OAKES V. GURNEY.
under the said contract. In other words, it was to show what were the true relations existing between the defendant and the railroad company respecting said car. We do not think the court erred in admitting this evidence. The only other assignment of error we consider it necessary to notice is that presented on the court's peremptory instruction to the jury to return a verdict for the defendant. The allegations of the complaint were not sustained by the evidence. The defendant company is not liable as a carrier. It made no contract to carry. The plaintiffs had paid their fare to the railroad company, and were provided with first-class tickets entitling them to be carried from Denver to Ft. Worth by it. It was the duty of the railroad company to convey them over its line, and they were being carried by it. The defendant's sleeping car constituted a part of the carrier's train.. The plaintiffs secured the privilege of riding in this car by paying an additional sum to the defendant. The obligation of the defendant, under its contract with the plaintiffs, was to accommodate them with the drawing-room in its car, constituting a part of the carrier's train, as long as the carrier would convey it. If the carrier refused to convey it beyond Texline, and turned the car back to Denver, these were not the acts of the defendant company, and they would form no basis for the complaint against it in this suit. Railroad Co. v. Roy, 102 U. S. 451. Our opinion is that there was no error in the instruction given, and therefore none in the refusal to charge the jury as requested by the plaintiffs. Judgment is affirmed.
OAKES et a1. v. GURNEY. (Circuit Court, D. Massachusetts. No. 2,866. May 29, 1894.)
PATENTS FOR INVENTIONS-INFRINGEMENT-CARRIAGE-Top FORMS.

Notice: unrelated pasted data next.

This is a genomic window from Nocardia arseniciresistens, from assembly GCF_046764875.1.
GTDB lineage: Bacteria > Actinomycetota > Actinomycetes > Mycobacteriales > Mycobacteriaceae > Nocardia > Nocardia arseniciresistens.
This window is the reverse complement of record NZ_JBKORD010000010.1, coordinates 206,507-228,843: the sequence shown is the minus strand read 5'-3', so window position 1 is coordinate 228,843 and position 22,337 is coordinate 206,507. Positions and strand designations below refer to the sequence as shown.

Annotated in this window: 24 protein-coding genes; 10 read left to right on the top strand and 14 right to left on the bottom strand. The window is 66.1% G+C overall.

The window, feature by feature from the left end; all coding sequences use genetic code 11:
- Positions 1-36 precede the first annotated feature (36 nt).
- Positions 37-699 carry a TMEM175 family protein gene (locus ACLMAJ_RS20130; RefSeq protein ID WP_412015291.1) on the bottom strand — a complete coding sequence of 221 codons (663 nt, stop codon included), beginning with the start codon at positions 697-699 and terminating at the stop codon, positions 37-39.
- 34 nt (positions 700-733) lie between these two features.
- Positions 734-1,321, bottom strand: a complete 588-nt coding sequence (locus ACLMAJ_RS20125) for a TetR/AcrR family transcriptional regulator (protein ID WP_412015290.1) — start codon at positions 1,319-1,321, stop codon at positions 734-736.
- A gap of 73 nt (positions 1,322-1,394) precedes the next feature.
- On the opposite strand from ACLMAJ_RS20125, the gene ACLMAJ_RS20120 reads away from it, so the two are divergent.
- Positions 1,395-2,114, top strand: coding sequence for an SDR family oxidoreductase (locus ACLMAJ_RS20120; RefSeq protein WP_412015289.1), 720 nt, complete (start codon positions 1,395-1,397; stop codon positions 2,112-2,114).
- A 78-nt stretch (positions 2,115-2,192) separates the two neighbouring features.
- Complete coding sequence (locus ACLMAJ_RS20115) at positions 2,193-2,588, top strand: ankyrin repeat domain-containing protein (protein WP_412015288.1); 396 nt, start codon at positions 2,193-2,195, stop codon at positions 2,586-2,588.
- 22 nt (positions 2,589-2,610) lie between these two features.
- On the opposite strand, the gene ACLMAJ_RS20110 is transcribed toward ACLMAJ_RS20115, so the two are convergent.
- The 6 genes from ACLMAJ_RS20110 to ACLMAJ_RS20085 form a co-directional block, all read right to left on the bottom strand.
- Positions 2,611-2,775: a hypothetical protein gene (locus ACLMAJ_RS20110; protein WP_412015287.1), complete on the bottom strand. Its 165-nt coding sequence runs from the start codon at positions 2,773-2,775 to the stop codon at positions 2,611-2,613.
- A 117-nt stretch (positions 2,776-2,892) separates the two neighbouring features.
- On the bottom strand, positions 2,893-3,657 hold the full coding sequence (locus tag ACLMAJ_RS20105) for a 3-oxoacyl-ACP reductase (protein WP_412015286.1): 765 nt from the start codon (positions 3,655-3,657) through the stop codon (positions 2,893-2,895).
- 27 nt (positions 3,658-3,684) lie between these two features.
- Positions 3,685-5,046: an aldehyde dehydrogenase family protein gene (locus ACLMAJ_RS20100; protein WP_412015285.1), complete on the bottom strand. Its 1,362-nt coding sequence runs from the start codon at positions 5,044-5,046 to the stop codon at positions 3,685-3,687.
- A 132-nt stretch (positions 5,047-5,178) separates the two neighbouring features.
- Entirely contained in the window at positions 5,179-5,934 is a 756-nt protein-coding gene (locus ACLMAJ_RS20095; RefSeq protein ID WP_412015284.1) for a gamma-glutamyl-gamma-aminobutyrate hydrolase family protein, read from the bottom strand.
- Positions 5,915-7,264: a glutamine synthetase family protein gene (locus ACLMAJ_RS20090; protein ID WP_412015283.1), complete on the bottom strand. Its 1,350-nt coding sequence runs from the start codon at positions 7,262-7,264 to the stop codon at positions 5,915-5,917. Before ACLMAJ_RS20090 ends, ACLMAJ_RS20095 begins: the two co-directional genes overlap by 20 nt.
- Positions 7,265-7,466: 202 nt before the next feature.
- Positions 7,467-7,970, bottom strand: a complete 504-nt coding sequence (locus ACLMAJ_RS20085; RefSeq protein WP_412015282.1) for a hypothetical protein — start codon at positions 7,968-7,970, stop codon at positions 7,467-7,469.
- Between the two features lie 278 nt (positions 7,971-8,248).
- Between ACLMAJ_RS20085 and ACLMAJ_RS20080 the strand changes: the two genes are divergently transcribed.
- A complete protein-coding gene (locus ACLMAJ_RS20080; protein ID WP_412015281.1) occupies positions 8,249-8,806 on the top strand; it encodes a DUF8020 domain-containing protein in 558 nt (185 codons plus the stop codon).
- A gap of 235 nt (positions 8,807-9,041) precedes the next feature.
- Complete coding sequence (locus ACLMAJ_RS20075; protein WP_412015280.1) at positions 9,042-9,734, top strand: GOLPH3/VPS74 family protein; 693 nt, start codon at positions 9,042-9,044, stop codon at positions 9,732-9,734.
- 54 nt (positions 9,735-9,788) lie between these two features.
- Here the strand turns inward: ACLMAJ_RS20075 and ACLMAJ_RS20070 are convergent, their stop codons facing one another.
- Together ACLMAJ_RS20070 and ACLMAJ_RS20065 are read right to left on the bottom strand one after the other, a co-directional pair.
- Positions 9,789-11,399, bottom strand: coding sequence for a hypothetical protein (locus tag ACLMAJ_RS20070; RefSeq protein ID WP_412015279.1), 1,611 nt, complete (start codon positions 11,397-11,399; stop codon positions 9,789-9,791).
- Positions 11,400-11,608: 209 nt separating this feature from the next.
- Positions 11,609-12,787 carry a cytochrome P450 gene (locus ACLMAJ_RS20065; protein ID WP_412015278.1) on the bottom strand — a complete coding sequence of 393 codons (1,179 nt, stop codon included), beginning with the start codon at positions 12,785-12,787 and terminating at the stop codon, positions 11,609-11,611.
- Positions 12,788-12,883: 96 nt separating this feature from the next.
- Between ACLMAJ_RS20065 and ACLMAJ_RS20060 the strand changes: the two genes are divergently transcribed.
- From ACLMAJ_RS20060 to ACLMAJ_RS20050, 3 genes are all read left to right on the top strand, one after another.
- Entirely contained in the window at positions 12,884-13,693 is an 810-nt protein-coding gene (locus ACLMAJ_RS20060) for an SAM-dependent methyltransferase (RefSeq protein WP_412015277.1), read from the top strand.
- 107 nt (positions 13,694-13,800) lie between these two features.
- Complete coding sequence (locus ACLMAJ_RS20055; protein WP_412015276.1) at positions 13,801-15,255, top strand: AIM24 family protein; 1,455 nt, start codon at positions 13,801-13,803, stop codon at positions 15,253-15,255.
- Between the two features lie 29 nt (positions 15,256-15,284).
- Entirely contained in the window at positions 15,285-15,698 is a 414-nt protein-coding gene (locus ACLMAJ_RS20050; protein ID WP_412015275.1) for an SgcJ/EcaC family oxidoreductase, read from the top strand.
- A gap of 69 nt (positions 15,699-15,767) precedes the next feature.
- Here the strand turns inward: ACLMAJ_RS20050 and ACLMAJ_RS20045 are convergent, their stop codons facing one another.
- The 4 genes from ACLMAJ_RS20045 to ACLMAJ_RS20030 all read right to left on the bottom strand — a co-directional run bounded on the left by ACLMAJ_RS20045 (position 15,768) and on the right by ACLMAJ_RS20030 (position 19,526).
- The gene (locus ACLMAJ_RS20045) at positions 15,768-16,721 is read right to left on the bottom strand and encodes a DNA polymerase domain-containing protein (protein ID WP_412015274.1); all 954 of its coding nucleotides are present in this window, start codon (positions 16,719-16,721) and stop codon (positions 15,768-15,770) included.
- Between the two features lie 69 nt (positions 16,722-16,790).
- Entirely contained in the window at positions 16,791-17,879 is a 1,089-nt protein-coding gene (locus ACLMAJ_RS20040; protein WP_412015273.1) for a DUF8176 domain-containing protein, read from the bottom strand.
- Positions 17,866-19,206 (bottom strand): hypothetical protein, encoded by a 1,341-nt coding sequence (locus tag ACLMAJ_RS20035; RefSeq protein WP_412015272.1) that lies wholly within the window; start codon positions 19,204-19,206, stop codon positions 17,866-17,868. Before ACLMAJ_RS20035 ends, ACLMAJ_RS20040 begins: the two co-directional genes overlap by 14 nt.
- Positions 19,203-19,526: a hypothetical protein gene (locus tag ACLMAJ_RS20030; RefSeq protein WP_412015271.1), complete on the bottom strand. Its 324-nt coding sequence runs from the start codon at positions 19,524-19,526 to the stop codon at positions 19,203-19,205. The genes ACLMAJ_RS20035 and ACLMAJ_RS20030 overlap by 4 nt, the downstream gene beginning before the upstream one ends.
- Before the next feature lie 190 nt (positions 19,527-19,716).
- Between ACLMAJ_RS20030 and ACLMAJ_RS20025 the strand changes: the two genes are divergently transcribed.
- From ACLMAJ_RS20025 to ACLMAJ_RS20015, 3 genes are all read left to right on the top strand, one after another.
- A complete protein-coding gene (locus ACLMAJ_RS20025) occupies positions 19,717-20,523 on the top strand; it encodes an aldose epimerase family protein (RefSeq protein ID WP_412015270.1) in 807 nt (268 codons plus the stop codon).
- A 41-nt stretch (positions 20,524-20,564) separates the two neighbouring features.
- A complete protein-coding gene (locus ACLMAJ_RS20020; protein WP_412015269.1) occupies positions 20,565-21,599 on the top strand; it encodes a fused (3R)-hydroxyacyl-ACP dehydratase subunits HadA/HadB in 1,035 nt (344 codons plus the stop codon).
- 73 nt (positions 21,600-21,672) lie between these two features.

The Oakes patent, No. 378,457, for adjustable forms for setting and building carriage tops, claimed a form consisting of movable bases longitudinally adjustable on parallel sliding bars, and secured thereto by bolts passing through slots in the free ends of said bars, upwardly projecting standards, secured to said bases, and connected at their upper ends by .connecting bars having angularly disposed grooves on their outer faces, and means for securing the carriage top rails to the base of the form. Held that, as this was the first form on which a carriage top couId be constructed complete, and removed therefrom ready to be attached to the carriage body, the patent covers all devices attaining the !Slime result in a substantially similar way; and hence this claim is infringed by the device described in the Quimby patent, No. 458,252, though in the latter the size of the machine is adjusted by different means, the grooves are on the Inner faces of the connecting bars, and the carriage top sockets are secured to the form directly, instead of by means of the carriage rail, as in the Oakes patent. The same patent also claimed a combination of adjustable connecting bars and adjustable blocks, permitting adjustment of the form to receive different. sorts of carriage top sockets, by changing the upper points of support; . this being done as a consequence of supporting the sockets through the intermediary of the carriage top rail. Held, that this claim